What’s in a Wordle?

Wordle solved puzzle Jan. 19.
Yesterday’s Wordle. Not my best attempt, but I got it done.

Have you been caught up in the latest viral craze? My son introduced me to Wordle last week. I struggled to solve the puzzle. You get six guesses to solve the five-letter word of the day. Then I noticed Wordle was trending on Twitter. Then one friend and fellow blogger sent me a link to play. Everywhere I looked there was Wordle.

The topper was a blogger I follow, “Tater,” who was interviewed by the Washington Post in an article about Wordle. You can read the story called “Wordle is our New Drug” HERE and visit his blog “The World’s Common Tater” HERE.

What makes the puzzle so much fun? I think it’s the simplicity and that it’s only one word per day. It’s much easier than a crossword. And it only takes a few minutes.

My son came up with a surefire winning strategy. He looked up the most common letters used in the English language. It was a list of 15 letters and he came up with three words: earnt (which is a word in the UK), coils and dumpy. You type those words in and presto! You get four out of five of the letters — or at least enough to solve the Wordle.

I found that to be almost like cheating, so I came up with two words that cover all five vowels and the letter Y. Yearn and moist. I still solve the Wordle, but it’s a little harder.

Here’s an excerpt from from a Wall Street Journal article by Joseph Pisani called “What Is Wordle? How to Play the Viral Word Game and Tricks to Impress Your Friends: Everything you need to know about the online game that has taken the internet by storm.”

Wordle, an online word game, seems like it is everywhere these days. Here’s what you need to know.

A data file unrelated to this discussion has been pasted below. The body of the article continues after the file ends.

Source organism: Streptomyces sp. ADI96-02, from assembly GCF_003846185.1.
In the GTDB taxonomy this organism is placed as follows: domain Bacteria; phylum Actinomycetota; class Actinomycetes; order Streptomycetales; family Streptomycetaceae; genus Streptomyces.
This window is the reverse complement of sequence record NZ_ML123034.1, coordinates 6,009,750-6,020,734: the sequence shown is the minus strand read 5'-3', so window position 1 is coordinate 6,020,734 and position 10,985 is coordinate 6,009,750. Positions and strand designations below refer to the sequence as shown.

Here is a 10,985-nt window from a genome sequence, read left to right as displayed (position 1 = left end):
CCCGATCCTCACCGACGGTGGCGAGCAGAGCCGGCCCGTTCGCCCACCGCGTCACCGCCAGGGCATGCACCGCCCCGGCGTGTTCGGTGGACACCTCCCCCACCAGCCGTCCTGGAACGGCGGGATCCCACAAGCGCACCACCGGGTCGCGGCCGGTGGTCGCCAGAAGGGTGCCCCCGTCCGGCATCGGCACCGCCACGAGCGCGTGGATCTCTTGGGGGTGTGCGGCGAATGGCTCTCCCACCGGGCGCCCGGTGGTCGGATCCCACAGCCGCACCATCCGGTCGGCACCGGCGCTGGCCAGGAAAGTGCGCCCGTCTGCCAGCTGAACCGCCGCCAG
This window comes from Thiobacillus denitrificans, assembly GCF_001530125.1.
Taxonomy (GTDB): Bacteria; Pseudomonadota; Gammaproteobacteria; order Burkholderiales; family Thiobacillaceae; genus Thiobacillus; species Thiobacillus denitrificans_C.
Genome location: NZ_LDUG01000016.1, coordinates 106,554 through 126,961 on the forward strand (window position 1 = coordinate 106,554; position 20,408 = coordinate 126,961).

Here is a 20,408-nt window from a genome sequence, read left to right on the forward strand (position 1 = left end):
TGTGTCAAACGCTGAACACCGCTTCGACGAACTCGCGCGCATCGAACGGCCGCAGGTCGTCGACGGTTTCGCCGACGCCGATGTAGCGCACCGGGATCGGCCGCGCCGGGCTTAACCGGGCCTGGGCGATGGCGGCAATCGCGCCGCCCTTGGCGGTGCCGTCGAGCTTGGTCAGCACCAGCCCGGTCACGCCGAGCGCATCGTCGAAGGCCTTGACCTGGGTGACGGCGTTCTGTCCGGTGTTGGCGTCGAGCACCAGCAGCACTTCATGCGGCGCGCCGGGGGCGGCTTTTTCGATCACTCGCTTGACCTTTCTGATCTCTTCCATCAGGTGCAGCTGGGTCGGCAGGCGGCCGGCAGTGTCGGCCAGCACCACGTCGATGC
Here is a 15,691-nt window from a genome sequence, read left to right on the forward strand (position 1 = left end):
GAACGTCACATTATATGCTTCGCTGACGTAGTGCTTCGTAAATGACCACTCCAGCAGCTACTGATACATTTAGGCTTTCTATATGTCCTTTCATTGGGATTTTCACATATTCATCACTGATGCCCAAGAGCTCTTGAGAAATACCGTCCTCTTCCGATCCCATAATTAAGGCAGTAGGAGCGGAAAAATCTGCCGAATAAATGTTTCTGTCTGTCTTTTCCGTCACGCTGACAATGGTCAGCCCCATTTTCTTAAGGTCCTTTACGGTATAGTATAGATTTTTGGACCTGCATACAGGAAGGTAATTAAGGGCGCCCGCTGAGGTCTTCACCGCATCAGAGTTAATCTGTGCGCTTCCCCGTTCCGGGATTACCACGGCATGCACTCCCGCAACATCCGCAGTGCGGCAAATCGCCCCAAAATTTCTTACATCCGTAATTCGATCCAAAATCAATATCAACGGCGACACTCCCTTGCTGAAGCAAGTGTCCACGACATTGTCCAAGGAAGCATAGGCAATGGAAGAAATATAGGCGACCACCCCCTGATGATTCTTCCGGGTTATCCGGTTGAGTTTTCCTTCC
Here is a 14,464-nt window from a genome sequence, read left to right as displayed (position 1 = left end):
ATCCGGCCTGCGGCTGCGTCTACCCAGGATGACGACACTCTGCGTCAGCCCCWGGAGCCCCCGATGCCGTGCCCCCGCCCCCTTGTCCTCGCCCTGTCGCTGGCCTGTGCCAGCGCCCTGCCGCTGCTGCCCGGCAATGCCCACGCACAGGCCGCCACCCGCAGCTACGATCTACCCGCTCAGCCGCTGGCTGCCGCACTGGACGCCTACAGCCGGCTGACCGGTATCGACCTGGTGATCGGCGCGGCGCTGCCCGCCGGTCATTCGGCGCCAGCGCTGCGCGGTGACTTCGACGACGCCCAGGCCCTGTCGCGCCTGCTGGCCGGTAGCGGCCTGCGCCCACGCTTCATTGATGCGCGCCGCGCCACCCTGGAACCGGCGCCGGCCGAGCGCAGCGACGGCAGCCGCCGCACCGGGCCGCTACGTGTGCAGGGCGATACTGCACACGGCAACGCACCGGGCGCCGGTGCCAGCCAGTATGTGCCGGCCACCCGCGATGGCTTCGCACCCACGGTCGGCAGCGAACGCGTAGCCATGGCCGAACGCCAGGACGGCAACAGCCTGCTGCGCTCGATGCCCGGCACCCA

What is Wordle? It is a once-a-day word game that has gone viral in recent weeks. It only can be played on a website.

Who brought this on us? Wordle was created by Josh Wardle, a software engineer from New York. He created a prototype in 2013 and dusted it off during the pandemic for his partner, who likes playing word games.

How do I play? Go to the game’s website on your desktop or mobile browser. The URL is: https://www.powerlanguage.co.uk/wordle/

Wordle is simple: You have six chances to guess the day’s secret five-letter word. Type in a word as a guess, and the game tells you which letters are or aren’t in the word. The game is free and has no ads. The aim is to figure out the secret word with the fewest guesses.

What do the green and yellow squares mean? When you make a guess in the game, the letter tiles change colors to show how close you are to the secret word. If you guess “weary,” and the “W” turns green, that means the secret word starts with a “W.” If the “E” turns yellow, the letter is in the word but not in that spot. Any letters that aren’t in the secret word turn gray.


Are you playing Wordle? Do you have a strategy or do you wing it with guesses?

20 thoughts on “What’s in a Wordle?

  1. Omg I’m obsessed with this game! Yesterday I didn’t have any letters in the first word and shockingly I managed it in four. Still trying to figure out strategy!

  2. This is hysterical, our family has a private slack channel where we conduct most of our communication due to the time differences and locations where we all preside (Portugal, Boston, California, etc.). We started doing Wordle as a family, posting our scores daily in the designated slack folder. It’s been so fun, but today I learned a letter can be used twice, that was tricky! One of my sons likes to start with the word OUIJA so he can figure out the vowels straight up! It’s a tactic? Funny how popular this little game has become! Hugs, C

  3. I like a simple game like this one and would also prefer it to sudoku because I’m more of a words person than a numbers person. I say would because I find myself once again at an unexpected moment of transition and therefore barely able to concentrate on anything at all!

    I love Cheryl’s idea re her family’s slack file and would consider pursuing that for my family to use if one of the options I am considering didn’t include the added bonus of actually living in the same city with my kids! Another friend of mine also worked cryptic crossword puzzles with her family. They are also too complicated for me to concentrate on right now so I dropped out of her class on the subject. The best thing about these very difficult ditties is that they may be best solved in a group.

    I have also given up on the 3 morning pages in The Artists Way. They gave me too much stress when I thought about what to write first thing in the morning!

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